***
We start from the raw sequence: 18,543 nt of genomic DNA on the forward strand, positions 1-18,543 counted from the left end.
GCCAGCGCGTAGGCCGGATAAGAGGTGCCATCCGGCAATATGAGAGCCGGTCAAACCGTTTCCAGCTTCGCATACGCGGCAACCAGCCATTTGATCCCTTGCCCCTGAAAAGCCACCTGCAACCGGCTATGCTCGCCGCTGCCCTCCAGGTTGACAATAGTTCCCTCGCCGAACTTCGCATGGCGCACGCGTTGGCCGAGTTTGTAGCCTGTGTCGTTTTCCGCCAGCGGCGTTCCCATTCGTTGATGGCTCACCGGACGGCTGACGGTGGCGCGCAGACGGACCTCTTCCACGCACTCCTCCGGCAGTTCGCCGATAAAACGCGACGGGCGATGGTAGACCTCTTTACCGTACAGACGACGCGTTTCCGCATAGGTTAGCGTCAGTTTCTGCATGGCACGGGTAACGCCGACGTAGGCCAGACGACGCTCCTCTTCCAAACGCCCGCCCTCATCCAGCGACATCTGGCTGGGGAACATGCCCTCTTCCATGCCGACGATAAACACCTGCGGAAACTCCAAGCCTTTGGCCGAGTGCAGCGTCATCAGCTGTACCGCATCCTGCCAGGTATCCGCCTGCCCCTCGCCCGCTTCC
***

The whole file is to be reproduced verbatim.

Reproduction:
We start from the raw sequence: 18,543 nt of genomic DNA on the forward strand, positions 1-18,543 counted from the left end.
GCCAGCGCGTAGGCCGGATAAGAGGTGCCATCCGGCAATATGAGAGCCGGTCAAACCGTTTCCAGCTTCGCATACGCGGCAACCAGCCATTTGATCCCTTGCCCCTGAAAAGCCACCTGCAACCGGCTATGCTCGCCGCTGCCCTCCAGGTTGACAATAGTTCCCTCGCCGAACTTCGCATGGCGCACGCGTTGGCCGAGTTTGTAGCCTGTGTCGTTTTCCGCCAGCGGCGTTCCCATTCGTTGATGGCTCACCGGACGGCTGACGGTGGCGCGCAGACGGACCTCTTCCACGCACTCCTCCGGCAGTTCGCCGATAAAACGCGACGGGCGATGGTAGACCTCTTTACCGTACAGACGACGCGTTTCCGCATAGGTTAGCGTCAGTTTCTGCATGGCACGGGTAACGCCGACGTAGGCCAGACGACGCTCCTCTTCCAAACGCCCGCCCTCATCCAGCGACATCTGGCTGGGGAACATGCCCTCTTCCATGCCGACGATAAACACCTGCGGAAACTCCAAGCCTTTGGCCGAGTGCAGCGTCATCAGCTGTACCGCATCCTGCCAGGTATCCGCCTGCCCCTCGCCCGCTTCC